Uber and others are bringing 'dockless' bike-sharing to North America

'Dockless' bike-sharing promises 'mobility as a service.'
Ride hailing service UBER recently acquired Jump ebike sharing startup, as part of a 'mobility as a service' strategy. (Jump)
Listen18:28

By Nora Young

In a tech world obsessed with finding the next big thing, the innovation of the moment is... bike-sharing.

Recently, ride-hailing giant Uber, acquired the US-based startup, Jump, which specializes in ebike-sharing. But that's just the latest in a flurry of activity in the bike sharing space.

Chinese bike-sharing companies Ofo and Mobike are moving into multiple markets in the UK, with Mobike having plans for U.S. cities as well. The U.S. has a number of home grown bike-sharing startups. Here in Canada, Toronto-based DropBike is already in several Canadian cities. New bike-sharing services started spreading from Victoria to the lower mainland in B.C. earlier this year.

On-demand bikes are hardly new. Here in Canada, several cities already have sturdy bikes that you pick up and leave at fixed docking stations.
Hiring dockless bikes in Sydney, Australia. (Mark Kolbe/Getty Images)

What's driving this new speculation is so-called "dockless" bike technology. Basically, you unlock and pay for the bike using an app on your phone, ride it to your destination, and then you can just lock it up and leave it. Unlike older kinds of bike-sharing, you don't have to return it to the nearest docking station. They're location-enabled, so the company can keep track of them.
Transportation and urban environment writer Laura Bliss

Laura Bliss is a staff writer with CityLab, who recently wrote about the Uber/Jump deal. She sees it—and dockless bike sharing more generally—as part of a movement to mobility-as-a-service.

"This is the concept of a single platform...where you can find every type of transportation service out there, other than your personal car," she said. She explained that from a single app you'd be able to do everything from looking up bus stop information, to booking an Uber or Lyft, to getting your dockless bike.

If everything is converged into one place and payment is also handled there...that's going to make it much less likely that a person is going to resort to driving themselves- Laura Bliss

"The idea is that if everything is converged into one place and payment is also handled there, and everything can be booked and streamlined, that's going to make it that much less likely that a person is going to resort to driving themselves," she said.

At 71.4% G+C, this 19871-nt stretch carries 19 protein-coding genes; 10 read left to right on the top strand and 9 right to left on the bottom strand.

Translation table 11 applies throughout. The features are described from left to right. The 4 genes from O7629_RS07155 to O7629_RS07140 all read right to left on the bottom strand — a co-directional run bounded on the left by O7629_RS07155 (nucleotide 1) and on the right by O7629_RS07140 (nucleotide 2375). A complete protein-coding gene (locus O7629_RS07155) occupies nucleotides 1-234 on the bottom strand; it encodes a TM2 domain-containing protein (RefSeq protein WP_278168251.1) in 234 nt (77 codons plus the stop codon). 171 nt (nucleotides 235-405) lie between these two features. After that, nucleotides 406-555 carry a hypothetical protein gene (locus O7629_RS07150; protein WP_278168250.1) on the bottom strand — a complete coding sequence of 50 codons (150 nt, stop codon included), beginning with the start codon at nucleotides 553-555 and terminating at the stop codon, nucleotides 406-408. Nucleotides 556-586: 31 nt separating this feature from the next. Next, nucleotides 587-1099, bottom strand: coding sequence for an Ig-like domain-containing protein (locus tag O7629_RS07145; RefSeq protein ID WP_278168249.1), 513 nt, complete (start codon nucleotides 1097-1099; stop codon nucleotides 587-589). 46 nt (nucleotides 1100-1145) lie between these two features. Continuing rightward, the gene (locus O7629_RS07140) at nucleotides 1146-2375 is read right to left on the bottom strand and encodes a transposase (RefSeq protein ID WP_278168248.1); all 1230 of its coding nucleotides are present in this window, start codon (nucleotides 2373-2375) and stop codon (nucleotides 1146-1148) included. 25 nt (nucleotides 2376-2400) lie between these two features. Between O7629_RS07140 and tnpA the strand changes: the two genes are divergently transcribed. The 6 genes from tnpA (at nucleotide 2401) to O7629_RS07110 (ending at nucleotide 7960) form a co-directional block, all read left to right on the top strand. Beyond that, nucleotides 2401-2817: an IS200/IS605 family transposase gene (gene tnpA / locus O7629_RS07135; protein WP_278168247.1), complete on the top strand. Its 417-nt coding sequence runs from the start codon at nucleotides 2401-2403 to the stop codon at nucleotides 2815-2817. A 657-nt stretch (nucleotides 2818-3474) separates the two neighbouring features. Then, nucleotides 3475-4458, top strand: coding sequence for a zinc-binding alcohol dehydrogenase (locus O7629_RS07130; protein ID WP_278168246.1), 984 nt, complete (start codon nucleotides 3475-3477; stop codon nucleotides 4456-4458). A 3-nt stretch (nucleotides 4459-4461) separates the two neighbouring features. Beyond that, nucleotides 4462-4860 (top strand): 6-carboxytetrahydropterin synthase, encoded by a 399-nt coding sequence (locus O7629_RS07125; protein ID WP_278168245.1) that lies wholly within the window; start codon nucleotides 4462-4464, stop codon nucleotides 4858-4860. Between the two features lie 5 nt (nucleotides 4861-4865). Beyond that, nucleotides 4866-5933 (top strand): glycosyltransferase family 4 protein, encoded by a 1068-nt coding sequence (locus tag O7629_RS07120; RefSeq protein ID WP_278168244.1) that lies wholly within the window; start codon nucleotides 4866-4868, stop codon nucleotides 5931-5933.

Dockless bikes are certainly convenient for the rider, but they have not been without their problems. Hong Kong-based startup GoBee has cited vandalism in its decision to leave the French market, and there have been reports of unwieldy stacks of dockless bikes cluttering up sidewalks, for example, after they were introduced in Dallas.

But can bike-sharing really take off in North American cities, especially with Canadian weather?
Raktim Mitra, associate professor in the school of Urban and Regional Planning at Ryerson University. (Clifton Li)

"There are many barriers to biking in general, but there are some that can be easily addressed using bike share systems," said Raktim Mitra, an associate professor in the school of Urban and Regional Planning at Ryerson University in Toronto.

He said that one of the main barriers is simply the fear prospective bike riders have of someone stealing their bike. "Bike share facilities can address that quite easily," he said, citing the ease of the new GPS-enabled, dockless bikes.

There are many commuters who don't take transit to work just because they don't have a way to connect them from transit stop to their final destination- Raktim Mitra

While bike commuting rates are low in North American cities, Mitra pointed out that there is potential for growth, since "there is data that suggests there are lots of trips we're making on a day-to-day basis that could be biked if proper facilities were there, or in the presence of a more robust bicycling culture," he said.

The hope is that bike-sharing could solve the so-called 'first mile/last mile' problem. "There are many commuters who don't take transit to work just because they don't have a way to connect them from transit stop to their final destination, and that last mile can easily be bridged by bike share systems," Mitra said.

Despite the potential of mobility-as-a service, neither Mitra nor transportation journalist Laura Bliss see the financial success of these dockless bike companies as a done deal. "What it requires is a dense city where people are using bikes very, very often, where the turnover is high enough that the one dollar ride is actually resulting in profit," said Bliss.

"I don't see bike share systems being very successful in the very short run," said Mitra. "At the same time, we see a systematic increase in bike rates... And I think companies like Uber are speculating on that potential."

Comments

To encourage thoughtful and respectful conversations, first and last names will appear with each submission to CBC/Radio-Canada's online communities (except in children and youth-oriented communities). Pseudonyms will no longer be permitted.

By submitting a comment, you accept that CBC has the right to reproduce and publish that comment in whole or in part, in any manner CBC chooses. Please note that CBC does not endorse the opinions expressed in comments. Comments on this story are moderated according to our Submission Guidelines. Comments are welcome while open. We reserve the right to close comments at any time.